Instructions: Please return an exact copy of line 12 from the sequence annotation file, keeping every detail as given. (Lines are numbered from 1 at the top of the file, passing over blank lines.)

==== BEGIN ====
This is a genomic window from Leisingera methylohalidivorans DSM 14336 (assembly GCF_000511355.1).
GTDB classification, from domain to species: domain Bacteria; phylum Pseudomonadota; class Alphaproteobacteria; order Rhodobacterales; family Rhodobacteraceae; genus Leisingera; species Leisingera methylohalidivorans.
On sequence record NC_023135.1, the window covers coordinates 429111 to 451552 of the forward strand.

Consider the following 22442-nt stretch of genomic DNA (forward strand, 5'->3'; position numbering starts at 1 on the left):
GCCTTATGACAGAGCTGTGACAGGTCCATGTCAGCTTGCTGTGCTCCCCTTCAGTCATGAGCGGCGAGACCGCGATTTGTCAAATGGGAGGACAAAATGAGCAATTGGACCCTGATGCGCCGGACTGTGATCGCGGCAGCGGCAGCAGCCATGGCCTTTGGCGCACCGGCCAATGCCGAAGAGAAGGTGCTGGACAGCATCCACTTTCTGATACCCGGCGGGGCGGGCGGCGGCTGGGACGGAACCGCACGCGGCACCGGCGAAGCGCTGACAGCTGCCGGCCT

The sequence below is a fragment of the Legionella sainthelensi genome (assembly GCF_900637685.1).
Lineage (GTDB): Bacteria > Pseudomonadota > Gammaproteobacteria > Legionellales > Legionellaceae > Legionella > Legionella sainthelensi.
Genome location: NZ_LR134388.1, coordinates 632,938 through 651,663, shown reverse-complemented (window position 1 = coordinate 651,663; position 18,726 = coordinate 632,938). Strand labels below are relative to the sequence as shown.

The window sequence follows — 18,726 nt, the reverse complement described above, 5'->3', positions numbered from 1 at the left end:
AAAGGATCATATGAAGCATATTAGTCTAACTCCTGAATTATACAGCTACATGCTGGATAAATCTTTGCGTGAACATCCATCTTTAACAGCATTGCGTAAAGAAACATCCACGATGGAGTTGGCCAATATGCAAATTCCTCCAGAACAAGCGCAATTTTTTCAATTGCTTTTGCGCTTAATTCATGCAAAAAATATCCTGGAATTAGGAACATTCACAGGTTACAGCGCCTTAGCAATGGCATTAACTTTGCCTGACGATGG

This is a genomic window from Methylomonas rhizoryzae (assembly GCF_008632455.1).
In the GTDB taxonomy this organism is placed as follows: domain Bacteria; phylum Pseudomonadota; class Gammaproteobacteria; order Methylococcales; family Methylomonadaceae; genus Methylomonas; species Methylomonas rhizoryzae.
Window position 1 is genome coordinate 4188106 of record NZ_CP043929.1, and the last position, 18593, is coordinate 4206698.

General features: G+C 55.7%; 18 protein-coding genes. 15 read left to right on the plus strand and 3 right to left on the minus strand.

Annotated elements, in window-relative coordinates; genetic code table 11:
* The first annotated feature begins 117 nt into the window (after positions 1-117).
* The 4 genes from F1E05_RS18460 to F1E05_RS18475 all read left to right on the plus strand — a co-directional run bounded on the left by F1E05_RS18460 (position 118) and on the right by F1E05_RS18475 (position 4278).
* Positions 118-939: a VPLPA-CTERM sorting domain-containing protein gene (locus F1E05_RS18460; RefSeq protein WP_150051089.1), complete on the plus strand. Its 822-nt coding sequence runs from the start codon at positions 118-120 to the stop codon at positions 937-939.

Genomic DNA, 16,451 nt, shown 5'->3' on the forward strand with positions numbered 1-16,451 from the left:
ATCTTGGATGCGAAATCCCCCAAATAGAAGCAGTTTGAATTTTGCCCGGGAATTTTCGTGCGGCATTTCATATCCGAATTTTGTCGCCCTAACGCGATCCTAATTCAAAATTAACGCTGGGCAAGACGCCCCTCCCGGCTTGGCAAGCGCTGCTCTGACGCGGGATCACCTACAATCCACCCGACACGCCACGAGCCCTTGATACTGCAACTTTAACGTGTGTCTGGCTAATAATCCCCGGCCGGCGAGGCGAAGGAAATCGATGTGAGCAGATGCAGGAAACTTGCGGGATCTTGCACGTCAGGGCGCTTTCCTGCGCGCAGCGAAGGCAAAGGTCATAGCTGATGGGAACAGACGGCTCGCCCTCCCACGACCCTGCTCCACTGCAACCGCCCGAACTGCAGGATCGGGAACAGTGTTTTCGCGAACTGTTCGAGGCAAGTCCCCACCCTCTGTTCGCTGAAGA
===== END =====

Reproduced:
In the GTDB taxonomy this organism is placed as follows: domain Bacteria; phylum Pseudomonadota; class Gammaproteobacteria; order Methylococcales; family Methylomonadaceae; genus Methylomonas; species Methylomonas rhizoryzae.